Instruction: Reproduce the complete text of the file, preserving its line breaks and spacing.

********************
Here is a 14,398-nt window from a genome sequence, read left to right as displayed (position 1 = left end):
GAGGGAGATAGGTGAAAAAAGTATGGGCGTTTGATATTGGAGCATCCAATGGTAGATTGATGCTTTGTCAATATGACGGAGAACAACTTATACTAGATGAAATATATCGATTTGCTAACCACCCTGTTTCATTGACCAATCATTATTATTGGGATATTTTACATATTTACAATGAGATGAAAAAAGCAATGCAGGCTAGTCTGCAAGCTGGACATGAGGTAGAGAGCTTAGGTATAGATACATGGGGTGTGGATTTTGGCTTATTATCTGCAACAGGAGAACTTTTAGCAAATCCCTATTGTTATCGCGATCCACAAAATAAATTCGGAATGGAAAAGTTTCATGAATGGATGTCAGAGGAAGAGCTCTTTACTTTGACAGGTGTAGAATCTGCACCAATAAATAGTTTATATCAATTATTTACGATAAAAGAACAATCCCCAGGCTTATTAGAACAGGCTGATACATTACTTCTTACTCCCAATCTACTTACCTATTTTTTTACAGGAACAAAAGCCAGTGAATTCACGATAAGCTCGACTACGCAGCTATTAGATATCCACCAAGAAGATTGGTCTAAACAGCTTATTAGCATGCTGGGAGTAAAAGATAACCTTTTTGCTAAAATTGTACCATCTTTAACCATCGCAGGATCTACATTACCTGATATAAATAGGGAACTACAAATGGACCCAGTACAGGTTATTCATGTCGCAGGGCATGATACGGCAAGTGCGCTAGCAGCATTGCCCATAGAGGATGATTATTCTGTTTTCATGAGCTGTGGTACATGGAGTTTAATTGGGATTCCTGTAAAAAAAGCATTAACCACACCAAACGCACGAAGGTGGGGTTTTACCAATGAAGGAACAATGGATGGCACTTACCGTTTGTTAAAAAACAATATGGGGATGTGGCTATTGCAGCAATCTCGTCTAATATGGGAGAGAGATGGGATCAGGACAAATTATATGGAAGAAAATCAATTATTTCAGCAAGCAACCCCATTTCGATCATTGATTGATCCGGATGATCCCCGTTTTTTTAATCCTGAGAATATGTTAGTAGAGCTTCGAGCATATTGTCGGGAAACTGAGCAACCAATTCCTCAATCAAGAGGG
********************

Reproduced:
Here is a 14,398-nt window from a genome sequence, read left to right as displayed (position 1 = left end):
GAGGGAGATAGGTGAAAAAAGTATGGGCGTTTGATATTGGAGCATCCAATGGTAGATTGATGCTTTGTCAATATGACGGAGAACAACTTATACTAGATGAAATATATCGATTTGCTAACCACCCTGTTTCATTGACCAATCATTATTATTGGGATATTTTACATATTTACAATGAGATGAAAAAAGCAATGCAGGCTAGTCTGCAAGCTGGACATGAGGTAGAGAGCTTAGGTATAGATACATGGGGTGTGGATTTTGGCTTATTATCTGCAACAGGAGAACTTTTAGCAAATCCCTATTGTTATCGCGATCCACAAAATAAATTCGGAATGGAAAAGTTTCATGAATGGATGTCAGAGGAAGAGCTCTTTACTTTGACAGGTGTAGAATCTGCACCAATAAATAGTTTATATCAATTATTTACGATAAAAGAACAATCCCCAGGCTTATTAGAACAGGCTGATACATTACTTCTTACTCCCAATCTACTTACCTATTTTTTTACAGGAACAAAAGCCAGTGAATTCACGATAAGCTCGACTACGCAGCTATTAGATATCCACCAAGAAGATTGGTCTAAACAGCTTATTAGCATGCTGGGAGTAAAAGATAACCTTTTTGCTAAAATTGTACCATCTTTAACCATCGCAGGATCTACATTACCTGATATAAATAGGGAACTACAAATGGACCCAGTACAGGTTATTCATGTCGCAGGGCATGATACGGCAAGTGCGCTAGCAGCATTGCCCATAGAGGATGATTATTCTGTTTTCATGAGCTGTGGTACATGGAGTTTAATTGGGATTCCTGTAAAAAAAGCATTAACCACACCAAACGCACGAAGGTGGGGTTTTACCAATGAAGGAACAATGGATGGCACTTACCGTTTGTTAAAAAACAATATGGGGATGTGGCTATTGCAGCAATCTCGTCTAATATGGGAGAGAGATGGGATCAGGACAAATTATATGGAAGAAAATCAATTATTTCAGCAAGCAACCCCATTTCGATCATTGATTGATCCGGATGATCCCCGTTTTTTTAATCCTGAGAATATGTTAGTAGAGCTTCGAGCATATTGTCGGGAAACTGAGCAACCAATTCCTCAATCAAGAGGG